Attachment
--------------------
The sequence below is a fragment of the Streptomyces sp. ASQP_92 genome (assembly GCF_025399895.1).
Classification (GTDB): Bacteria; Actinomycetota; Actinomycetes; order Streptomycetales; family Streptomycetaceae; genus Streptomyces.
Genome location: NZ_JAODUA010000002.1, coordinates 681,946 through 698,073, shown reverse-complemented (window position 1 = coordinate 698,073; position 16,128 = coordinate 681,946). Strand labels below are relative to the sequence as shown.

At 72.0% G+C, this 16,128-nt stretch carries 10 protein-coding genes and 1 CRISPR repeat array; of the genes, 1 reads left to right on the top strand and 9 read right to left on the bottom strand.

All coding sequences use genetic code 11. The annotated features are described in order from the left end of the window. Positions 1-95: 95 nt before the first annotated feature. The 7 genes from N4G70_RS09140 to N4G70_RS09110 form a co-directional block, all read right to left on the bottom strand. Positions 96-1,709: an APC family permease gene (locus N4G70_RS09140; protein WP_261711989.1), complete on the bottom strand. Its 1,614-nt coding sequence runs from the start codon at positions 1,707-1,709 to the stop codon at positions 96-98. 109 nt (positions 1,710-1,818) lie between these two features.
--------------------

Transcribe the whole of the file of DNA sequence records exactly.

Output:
The sequence below is a fragment of the Streptomyces sp. ASQP_92 genome (assembly GCF_025399895.1).
Classification (GTDB): Bacteria; Actinomycetota; Actinomycetes; order Streptomycetales; family Streptomycetaceae; genus Streptomyces.
Genome location: NZ_JAODUA010000002.1, coordinates 681,946 through 698,073, shown reverse-complemented (window position 1 = coordinate 698,073; position 16,128 = coordinate 681,946). Strand labels below are relative to the sequence as shown.

At 72.0% G+C, this 16,128-nt stretch carries 10 protein-coding genes and 1 CRISPR repeat array; of the genes, 1 reads left to right on the top strand and 9 read right to left on the bottom strand.

All coding sequences use genetic code 11. The annotated features are described in order from the left end of the window. Positions 1-95: 95 nt before the first annotated feature. The 7 genes from N4G70_RS09140 to N4G70_RS09110 form a co-directional block, all read right to left on the bottom strand. Positions 96-1,709: an APC family permease gene (locus N4G70_RS09140; protein WP_261711989.1), complete on the bottom strand. Its 1,614-nt coding sequence runs from the start codon at positions 1,707-1,709 to the stop codon at positions 96-98. 109 nt (positions 1,710-1,818) lie between these two features.